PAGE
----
he last time you saw a radio station advertise their brand or show on any media platform was probably when the Hailey’s comet passed Earth. It’s strange that many radio units neglect the one major component that could run the engine efficiently and make selling easier—reviving the marketing department from its existing flat-line state.
Many stations have got it wrong when they think that Facebook can substitute a marketing team. Yes, social media works but it takes an effort to create an audience for that as well. No one is David Blaine here and it’s obvious that these stations are myopic in thought and lack the ability to think big.
When it comes to hiring a marketing platoon in a radio unit there is always this feeling of “do we need them at all?” A colleague once told me that there is no need to hook up a team to market a radio station as even the security guard could help out with a million ideas. That was my first priceless learning about how a station should be marketed and, seriously, who needs to check in to the IIMs if we have such extraordinary humans around.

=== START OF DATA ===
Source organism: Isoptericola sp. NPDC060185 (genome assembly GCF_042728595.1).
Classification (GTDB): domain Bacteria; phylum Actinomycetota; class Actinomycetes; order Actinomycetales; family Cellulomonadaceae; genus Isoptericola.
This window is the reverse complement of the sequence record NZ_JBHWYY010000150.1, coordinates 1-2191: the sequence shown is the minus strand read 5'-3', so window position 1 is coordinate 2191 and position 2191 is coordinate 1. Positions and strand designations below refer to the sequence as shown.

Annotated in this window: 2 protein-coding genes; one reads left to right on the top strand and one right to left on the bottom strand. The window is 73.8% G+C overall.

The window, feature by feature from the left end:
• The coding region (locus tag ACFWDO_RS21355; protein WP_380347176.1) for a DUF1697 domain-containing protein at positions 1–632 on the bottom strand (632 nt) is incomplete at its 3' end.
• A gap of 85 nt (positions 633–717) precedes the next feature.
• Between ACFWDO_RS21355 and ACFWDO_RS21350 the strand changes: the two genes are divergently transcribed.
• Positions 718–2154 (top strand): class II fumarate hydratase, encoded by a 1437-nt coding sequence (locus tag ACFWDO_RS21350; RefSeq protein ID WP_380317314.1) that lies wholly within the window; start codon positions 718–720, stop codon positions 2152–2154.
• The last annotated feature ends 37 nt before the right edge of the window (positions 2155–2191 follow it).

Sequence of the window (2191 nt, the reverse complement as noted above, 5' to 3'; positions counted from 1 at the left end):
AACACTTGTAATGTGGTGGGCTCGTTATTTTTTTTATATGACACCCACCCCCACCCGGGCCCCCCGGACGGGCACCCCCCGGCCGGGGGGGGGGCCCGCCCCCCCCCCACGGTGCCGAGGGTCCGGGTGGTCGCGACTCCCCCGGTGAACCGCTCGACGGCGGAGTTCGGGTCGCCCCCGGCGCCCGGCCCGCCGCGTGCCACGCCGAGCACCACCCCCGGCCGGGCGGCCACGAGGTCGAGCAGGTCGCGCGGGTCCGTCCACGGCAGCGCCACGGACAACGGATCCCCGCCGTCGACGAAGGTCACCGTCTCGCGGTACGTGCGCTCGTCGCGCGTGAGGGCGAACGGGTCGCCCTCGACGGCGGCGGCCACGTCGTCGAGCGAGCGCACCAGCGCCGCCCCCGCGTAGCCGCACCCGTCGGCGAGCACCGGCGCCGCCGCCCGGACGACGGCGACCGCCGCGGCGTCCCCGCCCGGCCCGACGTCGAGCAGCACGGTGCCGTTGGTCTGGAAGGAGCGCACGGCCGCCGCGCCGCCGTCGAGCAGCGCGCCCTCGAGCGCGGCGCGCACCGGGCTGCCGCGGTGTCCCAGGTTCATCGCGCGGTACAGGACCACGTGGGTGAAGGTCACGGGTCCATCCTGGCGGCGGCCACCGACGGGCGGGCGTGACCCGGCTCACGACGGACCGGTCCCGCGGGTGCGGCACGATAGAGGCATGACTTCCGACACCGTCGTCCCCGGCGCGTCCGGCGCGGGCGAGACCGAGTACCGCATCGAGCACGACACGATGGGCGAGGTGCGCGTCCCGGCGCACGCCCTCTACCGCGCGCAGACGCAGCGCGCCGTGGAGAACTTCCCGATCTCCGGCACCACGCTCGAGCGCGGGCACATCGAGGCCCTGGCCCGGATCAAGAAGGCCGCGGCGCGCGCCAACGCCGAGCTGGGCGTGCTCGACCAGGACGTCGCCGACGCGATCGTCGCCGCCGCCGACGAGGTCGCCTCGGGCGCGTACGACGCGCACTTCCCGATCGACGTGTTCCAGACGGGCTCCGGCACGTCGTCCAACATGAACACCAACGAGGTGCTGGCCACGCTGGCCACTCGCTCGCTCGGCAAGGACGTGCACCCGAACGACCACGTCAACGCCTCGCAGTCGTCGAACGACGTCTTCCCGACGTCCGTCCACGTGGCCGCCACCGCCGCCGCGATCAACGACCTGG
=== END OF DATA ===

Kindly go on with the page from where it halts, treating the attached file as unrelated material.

Radio stations today compromise when it comes to marketing and that is evident in the little that they do when they have an on-ground event. A standee here, a banner there, along with a few balloons, quite literally sums up the so-called marketing exercise. It’s time to generate marketing-driven revenue. This would only complement the other teams, namely sales and programming.
Radio units should stop behaving like miserly millionaires when it comes to recruiting a marketing department because it’s their visibility at the end that is getting fogged up. A lot of radio units believe they have this aura which makes them irresistible and that helps attract listeners from all parts to flock to them. Imagination is needed to create a great brand, but unfortunately hallucination demands immediate medical help.
See you next week with more radio talk.